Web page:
Life Deconstructed: Caring for a loved one who has breast cancer is easy with Maria’s helpful tips

Life Deconstructed - Maria Jiunta Heck

With my recent columns regarding breast cancer (and I promise, this is the last one), I’ve received multitudes of correspondence from breast cancer patients as well as their significant others.

One reader told me I’d opened his eyes to the back story his wife endured, and he learned things of which he was previously unaware. That made me happy. Not that he was unaware, but that he learned things. He suggested I write a column containing “helpful hints” for those who have a loved one battling breast cancer. Thanks, Tim, I think I will.

1. This is paramount! Learn how to pronounce the procedure. It’s mastectomy, not masectomy. Pronounce that “T”! Otherwise, it sounds like you didn’t care enough to learn about the actual process, or you’re an idiot, or both. And, I will tell you, if our husbands had prostate issues, you can bet your butt we wouldn’t say prostrate. Although most Sundays, my husband actually is prostrate.

2. Don’t say: “Boobs are overrated.” Obviously, based on everything we’ve been taught since birth, that’s a lie.

3. Don’t say: “Your shirts will fit you better.” This implies she was a porpoise previously, and her shirts were obscenely tight.

4. Google everything the doctor has told her. Know what stage breast cancer she has, what type breast cancer she has and what treatment she will undergo. Don’t presume every breast cancer is the same. It’s not one-size-fits-all like my Fruit of the Looms.

5. In the case of chemotherapy and hair loss, don’t say, “cute hat,” or “sassy wig.” No one feels cute or sassy without eyebrows. Or eyelashes. Or a boob. Or two.

6. If and when vomiting ensues, hold that empty popcorn bowl for her, wordlessly empty it, wash it, replace it, and tell her you love her. Then put on Maury Povich and leave her the hell alone.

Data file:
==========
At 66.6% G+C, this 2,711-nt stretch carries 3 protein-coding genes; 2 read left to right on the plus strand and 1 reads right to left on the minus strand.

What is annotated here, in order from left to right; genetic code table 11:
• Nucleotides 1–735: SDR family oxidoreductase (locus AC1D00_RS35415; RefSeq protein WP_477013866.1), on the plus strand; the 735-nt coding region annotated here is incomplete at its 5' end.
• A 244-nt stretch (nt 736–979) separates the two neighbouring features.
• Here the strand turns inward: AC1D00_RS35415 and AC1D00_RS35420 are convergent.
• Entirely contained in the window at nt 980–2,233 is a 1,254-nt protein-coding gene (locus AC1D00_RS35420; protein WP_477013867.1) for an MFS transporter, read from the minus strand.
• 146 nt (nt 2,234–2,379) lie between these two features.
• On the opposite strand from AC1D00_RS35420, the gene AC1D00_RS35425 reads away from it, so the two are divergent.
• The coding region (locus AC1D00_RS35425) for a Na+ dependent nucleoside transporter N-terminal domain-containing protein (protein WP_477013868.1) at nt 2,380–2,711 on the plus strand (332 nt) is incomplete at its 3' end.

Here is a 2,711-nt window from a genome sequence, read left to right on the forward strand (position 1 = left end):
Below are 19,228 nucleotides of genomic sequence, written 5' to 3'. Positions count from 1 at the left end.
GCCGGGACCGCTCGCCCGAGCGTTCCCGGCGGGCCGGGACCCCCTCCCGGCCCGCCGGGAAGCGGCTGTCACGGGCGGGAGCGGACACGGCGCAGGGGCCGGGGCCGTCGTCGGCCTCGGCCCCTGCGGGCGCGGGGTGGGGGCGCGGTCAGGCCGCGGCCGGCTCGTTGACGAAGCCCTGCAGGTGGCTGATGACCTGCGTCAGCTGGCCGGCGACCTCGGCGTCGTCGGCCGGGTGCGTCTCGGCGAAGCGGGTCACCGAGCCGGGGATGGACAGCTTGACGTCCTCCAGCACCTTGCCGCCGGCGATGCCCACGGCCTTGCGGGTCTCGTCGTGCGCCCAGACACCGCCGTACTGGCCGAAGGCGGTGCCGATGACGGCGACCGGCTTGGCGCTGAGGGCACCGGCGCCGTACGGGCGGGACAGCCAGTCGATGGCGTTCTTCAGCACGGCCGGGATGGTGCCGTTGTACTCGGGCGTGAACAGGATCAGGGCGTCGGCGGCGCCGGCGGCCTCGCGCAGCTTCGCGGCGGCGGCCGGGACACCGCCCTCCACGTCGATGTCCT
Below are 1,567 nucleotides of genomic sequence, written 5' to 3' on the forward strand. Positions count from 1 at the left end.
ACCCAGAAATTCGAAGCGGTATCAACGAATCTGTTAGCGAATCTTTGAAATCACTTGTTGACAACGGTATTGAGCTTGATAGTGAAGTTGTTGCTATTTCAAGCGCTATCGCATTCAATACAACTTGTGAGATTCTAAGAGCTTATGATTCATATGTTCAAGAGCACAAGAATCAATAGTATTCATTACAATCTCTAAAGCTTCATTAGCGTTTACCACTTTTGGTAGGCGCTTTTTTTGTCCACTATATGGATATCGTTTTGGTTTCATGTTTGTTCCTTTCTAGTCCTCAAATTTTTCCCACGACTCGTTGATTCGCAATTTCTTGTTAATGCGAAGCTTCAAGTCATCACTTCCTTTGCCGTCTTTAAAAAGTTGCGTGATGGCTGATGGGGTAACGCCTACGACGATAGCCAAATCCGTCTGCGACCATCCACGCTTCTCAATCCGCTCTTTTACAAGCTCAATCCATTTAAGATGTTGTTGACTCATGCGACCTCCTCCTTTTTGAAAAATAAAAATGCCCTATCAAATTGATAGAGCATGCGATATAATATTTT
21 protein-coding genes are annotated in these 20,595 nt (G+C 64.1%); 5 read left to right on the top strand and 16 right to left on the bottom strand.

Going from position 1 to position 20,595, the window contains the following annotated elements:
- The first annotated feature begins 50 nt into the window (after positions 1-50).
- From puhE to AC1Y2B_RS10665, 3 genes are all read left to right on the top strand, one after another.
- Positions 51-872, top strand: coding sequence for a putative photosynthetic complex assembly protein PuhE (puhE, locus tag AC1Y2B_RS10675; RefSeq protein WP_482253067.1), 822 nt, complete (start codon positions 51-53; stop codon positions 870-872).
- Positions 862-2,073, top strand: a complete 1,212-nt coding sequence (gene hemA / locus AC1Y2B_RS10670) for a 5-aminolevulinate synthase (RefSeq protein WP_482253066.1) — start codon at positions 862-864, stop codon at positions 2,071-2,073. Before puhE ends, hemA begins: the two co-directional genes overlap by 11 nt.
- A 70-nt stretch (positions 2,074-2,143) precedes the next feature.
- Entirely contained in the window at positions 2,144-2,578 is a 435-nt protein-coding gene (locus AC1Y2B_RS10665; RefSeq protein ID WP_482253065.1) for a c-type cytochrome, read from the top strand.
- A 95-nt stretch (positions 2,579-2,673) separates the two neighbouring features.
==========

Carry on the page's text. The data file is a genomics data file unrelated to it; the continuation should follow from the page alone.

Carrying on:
6. Post-mastectomy, it is protocol to have one to three drains attached to the surgical site. They resemble cow udders with a bulb on the end. This, to me, was perhaps worse than my mastectomy. These drainage tubes must be “milked” regularly (I kid you not) and preferably by another party other than the patient. Now, if you were my husband, you may gag considerably, turn pasty beige and have to leave the room continuously during milking. This is very much like his response during all three childbirths. Such a strong partner, my Nancy.

7. Fetch ice cream as many times as your patient demands it. Don’t say, for example, “You don’t need ice cream. What you need is a big bowl of mashed potatoes.” (If I was able, I would have thrown a lamp. Or at the very least, spit. But alas, I ate the potatoes).

8. Reach into your big bag of love and shower her with it endlessly. Telling her you love her is key, but also as important as those words are, so is a big, fat, warm blanket, Jolly Ranchers, a journal, every sleazy magazine CVS has to offer, ginger ale, a new car and bezel set diamond earrings.

9. Whatever you do, I beg of you, don’t tell her that without eyebrows she looks thinner and younger. She may have just had surgery but that popcorn bowl full of vomit weighs next to nothing and can easily be thrown across a room.

10. Hold her hand. Be present. Let her weep. Don’t tell her you know how she feels. Envelope her in security and adoration. Love her. And give her the damned ice cream.

Life Deconstructed

Maria Jiunta Heck

Maria Jiunta Heck of West Pittston is a mother of three, a librarian and a business owner who lives to dissect the minutiae of life.

Maria Jiunta Heck of West Pittston is a mother of three, a librarian and a business owner who lives to dissect the minutiae of life.

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